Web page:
As was expected, after a week of internal strategizing, the government’s ghost writers, the Chronicle, NCN and several entrepreneurs launched their attack on Ms Gay McDougall in an attempt to discredit her and hence her report on minorities. These individuals are very upset because the 192 member states of the United Nations are now fully aware of the racial tragedy Guyana has become. Truth is, there is nothing new in Ms McDougall’s report that has not been stated before. Only the degree to which Guyana as a nation has regressed socially, politically, morally, economically and racially has changed. Former President Carter said the same about Guyana and he was here for weeks and his Carter Center for years. The World Bank has said it. Former ambassadors and high commissioners have said it, privately and in official internal reports. Prime ministers and heads of states in the Caribbean and Latin America have said it. Local editors have proclaimed the same messages: We are a divided nation; we have corrosive racial politics; we need to change our political system.
Now that Gay McDougall has said it, this extremely credible United Nations expert is telling untruths and has been influenced by extremists. For the uneducated and functionally illiterate whom the government are trying to influence and for the uninformed, the government’s propaganda machine had three strategies. The first was to state Gay McDougall was only in Guyana for 4 days and did not meet Amerindians, the real minority group in Guyana, hence her report is null and void. Second, she was influenced by extremists like the Guyana Human Rights Association and ACDA and therefore she doesn’t have a clue about Guyana. Third, she is promoting “shared governance” because she wants Africans to get power through the back door.
What are the realities of these claims?
Before coming to Guyana and before writing her UN report, Ms McDougall would have read many UN reports about Guyana (there are more than 10 UN agencies including UNDP). She would have read in particular, the report by the Special Rapporteur on Contemporary Forms of Racism in 2003 which said “the harsh reality is one of ethnic polarization among Guyanese of African, Indian and Indigenous descent.” She would have read President Carter and the Carter Center’s report. She would have read about Roger Khan and have access to other documents about him. She would have read his public advertisement and read that the US Government claims he was involved in the murders of over 200 Guyanese. She would have read and seen vivid newspaper pictures of torture or ‘roughing up.’ She would have read about Lusignan, Bartica and Lindo Creek. She would have read US Drug Country Reports. She would have read President Jagdeo’s comments at Babu John. She would have read about the government’s denial of radio to Linden residents.
Now, is Ms McDougall more domestically and internationally more credible than President Jagdeo, Prem Misir, Gail Teixeira or the PPP’s ghost writers? Who is more credible, President Jagdeo or the evidence in the Roger Khan case compiled by the US? Case closed.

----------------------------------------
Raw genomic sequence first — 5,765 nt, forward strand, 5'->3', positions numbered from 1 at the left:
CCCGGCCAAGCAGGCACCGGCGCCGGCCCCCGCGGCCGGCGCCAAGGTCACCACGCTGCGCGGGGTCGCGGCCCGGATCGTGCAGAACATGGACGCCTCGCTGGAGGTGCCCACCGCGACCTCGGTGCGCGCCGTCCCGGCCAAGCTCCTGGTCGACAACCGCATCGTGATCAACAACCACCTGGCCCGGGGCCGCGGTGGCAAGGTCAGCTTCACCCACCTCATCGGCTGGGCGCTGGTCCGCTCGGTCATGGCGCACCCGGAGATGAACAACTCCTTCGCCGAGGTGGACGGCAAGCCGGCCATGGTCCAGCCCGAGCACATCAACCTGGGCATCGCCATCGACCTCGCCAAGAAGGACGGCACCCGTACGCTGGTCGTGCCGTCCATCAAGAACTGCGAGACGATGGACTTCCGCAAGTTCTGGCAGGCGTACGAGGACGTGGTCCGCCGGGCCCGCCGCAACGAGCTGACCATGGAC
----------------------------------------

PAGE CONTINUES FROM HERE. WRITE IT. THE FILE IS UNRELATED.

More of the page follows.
The PPP propaganda machine jumped up and down and called Ms McDougall’s report “grossly inaccurate and extremely offensive.” They argued she did not address Amerindian issues. This argument shows how intellectually barren the government has become. Why?
Guyana is a country of “minorities.” Indians are 43.5%, Africans are 30%, Amerindians are 9.2% and “mixed” are 16.7%. Ms McDougall’s mission and report dealt with racial minorities. The two largest racial minorities in Guyana are Indians and Africans. This was the centre of her report. It is only our pernicious West-minster model of governance than makes the PPP an electoral majority with only 180,000 votes or 36% of the voter base of 492,000 eligible voters. Remember, the Indian population should have 43.5 % of eligible voters or 204,000 voters. So much for the ambient myth that a large number of Africans voted for the PPP at the last elections. They just didn’t vote.
The other key point centred around shared governance. Here again the PPP apologists attacked her recommendations. But what is the reality? President Jagdeo does not share power with his own party, the cabinet or the parliament. He is constitutionally above the law. The call for shared governance as a solution for Guyana is not new. The Ethnic Relations Com-mission at its last stakeholder conference at Ocean View was unanimously told that shared governance is what the people of Guyana needed. The ERC never took this to parliament which it has the constitutional mandate to do. Former President Jimmy Carter said this but stated President Jagdeo “is an intelligent and capable leader, but he takes full advantage of the ancient ‘winner take all’ system in Guyana.” Jimmy Carter also stated “Instead of achieving this crucial goal of inclusive and shared governance, the Guyanese government remains divided with a winner-take-all concept that continues to polarize many aspects of the nation’s life.”
We need to take heed of Ms McDougall’s report and find peaceful solutions for our nation. Our motto of ‘One People, One Nation, One Destiny’ cannot be achieved by a Westminster executive presidency model of governance. Westminster means winner-take-all. There are winners and losers and in Guyana’s case given the ethnic composition of political parties, ethnic winners and ethnic losers. You cannot achieve unity through winners and losers and in a process where elections become a life and death struggle. If we continue along this path of racial and moral insanity, Jimmy Carter’s statement will continue to haunt us all:
“Of all the countries I have visited in the world, Guyana has the most unrealized potential. It is my hope and prayer that the future will be filled with peace, harmony, mutual respect, and economic and social progress.”